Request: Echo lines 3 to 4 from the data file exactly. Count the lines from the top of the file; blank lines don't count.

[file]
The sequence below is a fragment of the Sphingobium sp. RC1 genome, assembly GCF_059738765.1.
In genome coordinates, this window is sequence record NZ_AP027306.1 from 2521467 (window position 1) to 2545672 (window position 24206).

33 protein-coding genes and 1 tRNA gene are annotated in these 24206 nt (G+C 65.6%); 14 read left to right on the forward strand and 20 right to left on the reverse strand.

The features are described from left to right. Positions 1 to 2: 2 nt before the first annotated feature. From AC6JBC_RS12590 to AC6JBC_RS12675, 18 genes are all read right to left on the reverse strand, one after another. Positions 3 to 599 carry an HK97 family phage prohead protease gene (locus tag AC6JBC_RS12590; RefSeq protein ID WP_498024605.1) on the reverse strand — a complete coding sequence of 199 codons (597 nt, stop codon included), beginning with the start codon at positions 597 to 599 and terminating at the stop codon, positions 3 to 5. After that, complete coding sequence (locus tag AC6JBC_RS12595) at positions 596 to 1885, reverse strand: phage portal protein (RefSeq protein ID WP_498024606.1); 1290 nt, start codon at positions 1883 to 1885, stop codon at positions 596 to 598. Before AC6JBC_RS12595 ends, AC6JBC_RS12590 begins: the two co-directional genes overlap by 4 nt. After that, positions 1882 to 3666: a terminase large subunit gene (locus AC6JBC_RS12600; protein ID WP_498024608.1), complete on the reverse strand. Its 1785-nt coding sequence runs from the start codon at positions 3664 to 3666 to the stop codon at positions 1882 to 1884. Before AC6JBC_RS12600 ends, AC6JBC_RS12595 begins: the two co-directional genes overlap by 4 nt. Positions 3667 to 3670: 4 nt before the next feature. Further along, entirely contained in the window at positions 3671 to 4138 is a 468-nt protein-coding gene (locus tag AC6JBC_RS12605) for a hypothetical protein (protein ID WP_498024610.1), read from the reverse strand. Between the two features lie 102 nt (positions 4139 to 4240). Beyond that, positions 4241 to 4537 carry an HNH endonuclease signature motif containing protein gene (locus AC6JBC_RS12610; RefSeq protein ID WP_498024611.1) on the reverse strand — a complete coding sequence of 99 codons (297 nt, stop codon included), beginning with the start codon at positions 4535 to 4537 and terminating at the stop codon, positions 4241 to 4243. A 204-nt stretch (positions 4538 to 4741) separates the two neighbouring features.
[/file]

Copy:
33 protein-coding genes and 1 tRNA gene are annotated in these 24206 nt (G+C 65.6%); 14 read left to right on the forward strand and 20 right to left on the reverse strand.

The features are described from left to right. Positions 1 to 2: 2 nt before the first annotated feature. From AC6JBC_RS12590 to AC6JBC_RS12675, 18 genes are all read right to left on the reverse strand, one after another. Positions 3 to 599 carry an HK97 family phage prohead protease gene (locus tag AC6JBC_RS12590; RefSeq protein ID WP_498024605.1) on the reverse strand — a complete coding sequence of 199 codons (597 nt, stop codon included), beginning with the start codon at positions 597 to 599 and terminating at the stop codon, positions 3 to 5. After that, complete coding sequence (locus tag AC6JBC_RS12595) at positions 596 to 1885, reverse strand: phage portal protein (RefSeq protein ID WP_498024606.1); 1290 nt, start codon at positions 1883 to 1885, stop codon at positions 596 to 598. Before AC6JBC_RS12595 ends, AC6JBC_RS12590 begins: the two co-directional genes overlap by 4 nt. After that, positions 1882 to 3666: a terminase large subunit gene (locus AC6JBC_RS12600; protein ID WP_498024608.1), complete on the reverse strand. Its 1785-nt coding sequence runs from the start codon at positions 3664 to 3666 to the stop codon at positions 1882 to 1884. Before AC6JBC_RS12600 ends, AC6JBC_RS12595 begins: the two co-directional genes overlap by 4 nt. Positions 3667 to 3670: 4 nt before the next feature. Further along, entirely contained in the window at positions 3671 to 4138 is a 468-nt protein-coding gene (locus tag AC6JBC_RS12605) for a hypothetical protein (protein ID WP_498024610.1), read from the reverse strand. Between the two features lie 102 nt (positions 4139 to 4240). Beyond that, positions 4241 to 4537 carry an HNH endonuclease signature motif containing protein gene (locus AC6JBC_RS12610; RefSeq protein ID WP_498024611.1) on the reverse strand — a complete coding sequence of 99 codons (297 nt, stop codon included), beginning with the start codon at positions 4535 to 4537 and terminating at the stop codon, positions 4241 to 4243. A 204-nt stretch (positions 4538 to 4741) separates the two neighbouring features.